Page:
Middlesbrough council slammed for banners celebrating junk food dish
Middlesbrough council is slammed for spending £13,000 putting up banners celebrating ‘monstrous’ 2,000-calorie junk food dish in town where almost a quarter of Year 6 children are classified as obese
- Town is famed for its 2,000-calorie deep-fried dish of chicken and cheese sauce
- Council put up large banners around the town saying: ‘We are parmo and chips’
- Cllr said they are ‘insulting and insulting and reduce the town to stereotypes’
Middlesbrough council has been slammed for spending £13,000 on banners celebrating a ‘monstrous’ 2,000-calorie junk food dish.
The town, which has the highest number of obese children starting school compared to any other local authority in England, is famed for its dish of ‘parmo and chips’.
However the council was accused of ‘reducing the town to cheap stereotypes’ with some of its messaging which included banners saying: ‘We are parmo and chips.’
The Teesside Parmo, described as ‘monstrous’ by the National Obesity Forum, is a deep-fried delicacy which consists of chicken lathered in a creamy cheese sauce and covered in mounds of cheese that can contain up to 2,000 calories.
Middlesbrough council was accused of ‘reducing the town to cheap stereotypes’ with some of its messaging which included banners saying: ‘We are parmo and chips’
Just under a third of the town’s children are obese by the time they start school at the age of four – the highest number of obese children of the same age anywhere in England.
Councillor Matt Storey, leader of the opposition Labour group, said: ‘These banners are insulting and reduce Middlesbrough to cheap stereotypes.
‘I love living and working in this town and there is far more to Middlesbrough than parmos and clichès.
‘What must investors and people looking to move here think when they see these banners? What sort of message does it send to them? Are we serious about presenting ourselves as an amazing place to visit, live and work?
The town, which has the highest number of obese children starting school compared to any other local authority in England, is famed for the dish
‘This suggests we are not. We can do better and if we are looking at fortnightly bin collections next year and other tough financial choices to come we should use taxpayers money much more wisely than this.’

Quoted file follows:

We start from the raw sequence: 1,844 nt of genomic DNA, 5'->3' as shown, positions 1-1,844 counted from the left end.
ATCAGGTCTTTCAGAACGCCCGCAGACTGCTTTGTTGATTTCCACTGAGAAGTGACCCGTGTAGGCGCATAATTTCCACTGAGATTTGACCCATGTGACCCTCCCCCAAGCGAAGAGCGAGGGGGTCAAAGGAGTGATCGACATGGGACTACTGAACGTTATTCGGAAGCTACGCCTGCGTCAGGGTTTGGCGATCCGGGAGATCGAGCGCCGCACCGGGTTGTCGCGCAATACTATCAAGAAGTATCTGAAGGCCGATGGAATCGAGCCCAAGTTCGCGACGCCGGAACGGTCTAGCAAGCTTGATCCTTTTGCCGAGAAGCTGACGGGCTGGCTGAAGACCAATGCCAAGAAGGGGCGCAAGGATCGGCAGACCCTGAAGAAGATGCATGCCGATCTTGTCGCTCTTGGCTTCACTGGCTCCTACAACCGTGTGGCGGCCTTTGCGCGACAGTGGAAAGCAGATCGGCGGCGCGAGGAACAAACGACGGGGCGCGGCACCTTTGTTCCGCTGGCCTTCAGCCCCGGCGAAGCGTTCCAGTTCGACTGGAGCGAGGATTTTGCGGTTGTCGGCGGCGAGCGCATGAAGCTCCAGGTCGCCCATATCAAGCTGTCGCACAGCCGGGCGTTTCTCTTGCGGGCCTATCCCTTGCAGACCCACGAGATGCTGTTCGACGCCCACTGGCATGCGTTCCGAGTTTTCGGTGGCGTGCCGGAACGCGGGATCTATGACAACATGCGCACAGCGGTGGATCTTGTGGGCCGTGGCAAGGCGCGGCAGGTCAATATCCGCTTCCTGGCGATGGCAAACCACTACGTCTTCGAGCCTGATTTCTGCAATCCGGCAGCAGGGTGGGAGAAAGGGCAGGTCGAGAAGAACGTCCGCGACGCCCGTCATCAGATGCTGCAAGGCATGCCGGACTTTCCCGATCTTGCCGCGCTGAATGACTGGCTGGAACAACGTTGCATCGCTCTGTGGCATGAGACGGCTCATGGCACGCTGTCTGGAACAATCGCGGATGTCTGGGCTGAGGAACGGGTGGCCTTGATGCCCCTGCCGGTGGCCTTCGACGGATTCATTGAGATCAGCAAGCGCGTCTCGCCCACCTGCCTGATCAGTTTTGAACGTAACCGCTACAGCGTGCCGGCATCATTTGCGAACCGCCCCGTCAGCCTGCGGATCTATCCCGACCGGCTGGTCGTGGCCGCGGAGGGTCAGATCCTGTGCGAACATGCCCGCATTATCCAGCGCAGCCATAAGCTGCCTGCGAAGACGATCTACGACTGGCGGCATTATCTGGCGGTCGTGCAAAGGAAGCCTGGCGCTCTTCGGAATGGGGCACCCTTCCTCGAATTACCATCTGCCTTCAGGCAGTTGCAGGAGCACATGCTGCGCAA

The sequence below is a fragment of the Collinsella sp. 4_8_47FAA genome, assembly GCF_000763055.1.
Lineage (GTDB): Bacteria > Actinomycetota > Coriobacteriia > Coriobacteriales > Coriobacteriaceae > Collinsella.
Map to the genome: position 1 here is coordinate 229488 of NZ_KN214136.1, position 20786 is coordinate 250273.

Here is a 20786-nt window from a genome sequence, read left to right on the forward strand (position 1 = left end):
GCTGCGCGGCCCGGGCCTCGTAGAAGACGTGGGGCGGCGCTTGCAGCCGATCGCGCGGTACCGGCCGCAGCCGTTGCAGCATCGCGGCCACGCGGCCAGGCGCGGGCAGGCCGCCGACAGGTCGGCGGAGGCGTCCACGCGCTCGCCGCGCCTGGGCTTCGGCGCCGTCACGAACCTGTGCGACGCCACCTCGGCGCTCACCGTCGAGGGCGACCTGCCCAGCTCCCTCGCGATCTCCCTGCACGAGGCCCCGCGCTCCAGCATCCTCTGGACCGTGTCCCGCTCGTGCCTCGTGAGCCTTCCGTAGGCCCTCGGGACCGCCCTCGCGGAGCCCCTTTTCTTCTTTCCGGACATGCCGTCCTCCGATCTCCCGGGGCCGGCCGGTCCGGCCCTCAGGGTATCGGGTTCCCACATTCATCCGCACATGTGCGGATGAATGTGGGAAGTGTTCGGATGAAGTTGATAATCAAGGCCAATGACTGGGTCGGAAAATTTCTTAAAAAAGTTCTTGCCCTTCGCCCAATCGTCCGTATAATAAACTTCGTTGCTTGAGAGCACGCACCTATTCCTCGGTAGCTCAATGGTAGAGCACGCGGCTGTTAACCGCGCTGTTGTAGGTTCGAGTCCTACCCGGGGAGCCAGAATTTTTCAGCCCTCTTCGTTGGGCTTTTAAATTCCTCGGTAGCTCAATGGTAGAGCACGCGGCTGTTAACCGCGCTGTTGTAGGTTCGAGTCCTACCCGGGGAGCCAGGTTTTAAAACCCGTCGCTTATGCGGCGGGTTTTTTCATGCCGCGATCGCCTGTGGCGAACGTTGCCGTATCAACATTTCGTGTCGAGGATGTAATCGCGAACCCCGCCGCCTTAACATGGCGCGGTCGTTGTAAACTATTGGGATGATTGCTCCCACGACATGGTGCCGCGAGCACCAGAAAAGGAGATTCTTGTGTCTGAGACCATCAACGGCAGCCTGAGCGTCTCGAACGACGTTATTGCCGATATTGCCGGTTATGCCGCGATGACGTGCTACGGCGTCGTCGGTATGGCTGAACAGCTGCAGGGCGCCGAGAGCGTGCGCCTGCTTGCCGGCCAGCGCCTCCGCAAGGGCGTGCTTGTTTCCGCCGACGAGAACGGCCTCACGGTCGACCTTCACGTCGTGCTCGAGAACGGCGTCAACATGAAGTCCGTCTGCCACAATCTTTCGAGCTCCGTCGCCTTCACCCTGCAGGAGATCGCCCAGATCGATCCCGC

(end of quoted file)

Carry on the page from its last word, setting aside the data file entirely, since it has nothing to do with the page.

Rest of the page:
Other banners used in the campaign utilised local slang, saying: ‘We are proper class,’ ‘We are mint’ and ‘We are, like.’
The promotional signs have been erected on lampposts near the Town Hall and on the approach to Middlesbrough FC’s Riverside Stadium.
Mayor Andy Preston said: ‘The messages on most of the banners are great – but two or three of them are ill-conceived and need taking down.
‘The banners weren’t brought to my attention until the last 24 hours – but I absolutely agree a small number aren’t appropriate and I’ve already asked for them to be removed as soon as possible.’
The Teesside Parmo, described as ‘monstrous’ by the National Obesity Forum, is a deep-fried delicacy which consists of chicken lathered in a creamy cheese sauce and covered in mounds of cheese that can contain up to 2,000 calories
Most of the 141 banners have slogans with inspirational messages such as: ‘We are Driven’, ‘We are Determined’ and ‘We are Open’.
Andrew Glover, the council’s head of marketing and communications, admitted: ‘I think there has been a mixed reaction so far.
‘Viewed in isolation, I might see why they might raise a few eyebrows but when people see the full campaign and its intention to say we’re all these things.
‘I’m proud to be born here, work here and bring up two children here and I think this campaign will really resonate with people.
‘There will be something for everyone but, as with everything, not everyone will like everything we do – I’ve seen positive and negative messages.’
He added: ‘I’m confident that the broader campaign – which will be rolled out as we go through the summer – will build local pride and get people talking as these banners have done.
Most of the 141 banners have slogans with inspirational messages such as: ‘We are Driven’, ‘We are Determined’ and ‘We are Open’
‘Hopefully, it will encourage more people to spend more time in Middlesbrough and spend more money with our brilliant businesses.’
Cllr Antony High, leader of the Middlesbrough Independent Group (MIG), believed the messages were ’embarrassing’ and signs needed to be taken down.
He said: ‘They are not ”mint” and are far from ”proper class”. They are very belittling and poor for the town.’
A Middlesbrough Council spokesman added: ‘The banners are the first glimpse of ”We are Middlesbrough” – a new campaign that will celebrate all that’s great about our town.
‘We’re going to tell the stories of our thriving businesses, community stalwarts and fearless young people.
‘We are confident there will be something for everyone, although not everyone will like everything we do.
‘The banners put up in recent weeks celebrate a wide range of local reference points, including colloquialisms, football and our proud industrial heritage.’
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